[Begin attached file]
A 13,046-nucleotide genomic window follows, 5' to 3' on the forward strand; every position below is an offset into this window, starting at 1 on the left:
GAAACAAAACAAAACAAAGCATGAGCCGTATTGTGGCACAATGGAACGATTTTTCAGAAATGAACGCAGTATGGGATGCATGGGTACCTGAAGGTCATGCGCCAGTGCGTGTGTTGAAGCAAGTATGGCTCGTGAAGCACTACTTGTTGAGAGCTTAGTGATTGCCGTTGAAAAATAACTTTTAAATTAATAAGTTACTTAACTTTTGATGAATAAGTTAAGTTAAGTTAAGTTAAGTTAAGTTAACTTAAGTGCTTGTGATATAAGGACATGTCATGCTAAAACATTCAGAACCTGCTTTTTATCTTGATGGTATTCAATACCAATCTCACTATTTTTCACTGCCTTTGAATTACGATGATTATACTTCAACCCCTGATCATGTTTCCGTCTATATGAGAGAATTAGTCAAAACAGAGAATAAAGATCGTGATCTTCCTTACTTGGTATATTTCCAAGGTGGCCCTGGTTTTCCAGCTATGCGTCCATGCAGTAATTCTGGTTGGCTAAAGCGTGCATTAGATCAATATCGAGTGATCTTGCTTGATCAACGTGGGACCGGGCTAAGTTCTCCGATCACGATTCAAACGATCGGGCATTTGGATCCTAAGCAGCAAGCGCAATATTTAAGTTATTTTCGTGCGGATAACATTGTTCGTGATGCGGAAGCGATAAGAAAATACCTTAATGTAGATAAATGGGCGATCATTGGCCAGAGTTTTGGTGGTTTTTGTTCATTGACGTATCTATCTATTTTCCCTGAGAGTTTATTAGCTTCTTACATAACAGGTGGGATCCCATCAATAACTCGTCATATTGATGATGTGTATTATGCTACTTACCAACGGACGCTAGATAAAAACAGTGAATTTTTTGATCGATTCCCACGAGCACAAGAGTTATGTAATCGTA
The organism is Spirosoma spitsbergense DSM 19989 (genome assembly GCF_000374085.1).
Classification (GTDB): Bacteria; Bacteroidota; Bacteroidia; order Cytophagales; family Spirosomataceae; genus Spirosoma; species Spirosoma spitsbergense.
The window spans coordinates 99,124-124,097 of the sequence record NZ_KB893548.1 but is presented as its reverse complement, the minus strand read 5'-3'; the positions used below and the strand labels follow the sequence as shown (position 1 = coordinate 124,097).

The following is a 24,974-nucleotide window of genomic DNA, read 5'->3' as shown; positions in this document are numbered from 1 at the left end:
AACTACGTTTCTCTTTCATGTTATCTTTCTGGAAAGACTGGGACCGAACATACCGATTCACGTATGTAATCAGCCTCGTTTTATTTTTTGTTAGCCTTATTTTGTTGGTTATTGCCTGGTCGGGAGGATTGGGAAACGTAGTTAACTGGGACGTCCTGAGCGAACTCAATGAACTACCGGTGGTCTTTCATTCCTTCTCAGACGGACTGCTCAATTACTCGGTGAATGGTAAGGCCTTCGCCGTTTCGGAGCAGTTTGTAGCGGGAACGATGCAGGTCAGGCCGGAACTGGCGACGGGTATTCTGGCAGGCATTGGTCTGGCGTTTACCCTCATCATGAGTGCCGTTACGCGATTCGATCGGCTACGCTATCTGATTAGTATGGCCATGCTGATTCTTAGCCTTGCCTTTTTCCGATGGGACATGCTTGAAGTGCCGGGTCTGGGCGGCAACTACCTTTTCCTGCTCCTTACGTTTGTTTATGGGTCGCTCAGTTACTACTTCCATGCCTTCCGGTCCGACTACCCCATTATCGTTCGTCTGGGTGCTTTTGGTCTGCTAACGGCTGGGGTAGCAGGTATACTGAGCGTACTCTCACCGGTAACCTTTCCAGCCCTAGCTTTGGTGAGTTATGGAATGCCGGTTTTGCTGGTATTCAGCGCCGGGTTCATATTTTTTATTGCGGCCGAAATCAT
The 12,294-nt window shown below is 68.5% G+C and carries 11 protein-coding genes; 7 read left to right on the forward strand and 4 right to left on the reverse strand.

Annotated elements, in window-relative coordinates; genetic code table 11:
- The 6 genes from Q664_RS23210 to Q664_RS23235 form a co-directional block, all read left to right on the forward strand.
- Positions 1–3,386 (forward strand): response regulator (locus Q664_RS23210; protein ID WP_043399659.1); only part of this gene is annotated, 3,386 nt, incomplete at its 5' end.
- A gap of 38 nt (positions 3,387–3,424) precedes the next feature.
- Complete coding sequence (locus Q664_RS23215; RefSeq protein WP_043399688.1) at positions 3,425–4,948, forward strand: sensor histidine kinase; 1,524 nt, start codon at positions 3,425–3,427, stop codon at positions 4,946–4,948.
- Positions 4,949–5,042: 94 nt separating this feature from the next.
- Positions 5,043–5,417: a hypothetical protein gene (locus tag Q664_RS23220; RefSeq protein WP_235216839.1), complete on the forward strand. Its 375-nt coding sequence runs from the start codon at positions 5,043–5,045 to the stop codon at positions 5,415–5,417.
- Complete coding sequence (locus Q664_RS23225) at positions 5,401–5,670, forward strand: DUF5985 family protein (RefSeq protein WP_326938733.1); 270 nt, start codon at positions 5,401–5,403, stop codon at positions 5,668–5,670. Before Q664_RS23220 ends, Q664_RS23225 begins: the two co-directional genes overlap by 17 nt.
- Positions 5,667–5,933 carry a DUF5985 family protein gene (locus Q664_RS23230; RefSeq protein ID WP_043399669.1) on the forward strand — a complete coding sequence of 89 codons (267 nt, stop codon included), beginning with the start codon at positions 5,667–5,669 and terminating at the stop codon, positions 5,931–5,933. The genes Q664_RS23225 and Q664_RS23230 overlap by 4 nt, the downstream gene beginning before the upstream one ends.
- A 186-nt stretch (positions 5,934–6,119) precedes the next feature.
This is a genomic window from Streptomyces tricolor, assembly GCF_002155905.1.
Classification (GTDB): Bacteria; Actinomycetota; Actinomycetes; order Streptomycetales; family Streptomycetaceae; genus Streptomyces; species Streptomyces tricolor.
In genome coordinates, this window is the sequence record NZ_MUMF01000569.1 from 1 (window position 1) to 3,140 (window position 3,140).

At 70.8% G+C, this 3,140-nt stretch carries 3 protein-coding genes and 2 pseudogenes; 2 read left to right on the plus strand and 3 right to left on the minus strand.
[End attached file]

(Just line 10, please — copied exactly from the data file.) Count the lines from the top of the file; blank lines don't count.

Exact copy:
- The 6 genes from Q664_RS23210 to Q664_RS23235 form a co-directional block, all read left to right on the forward strand.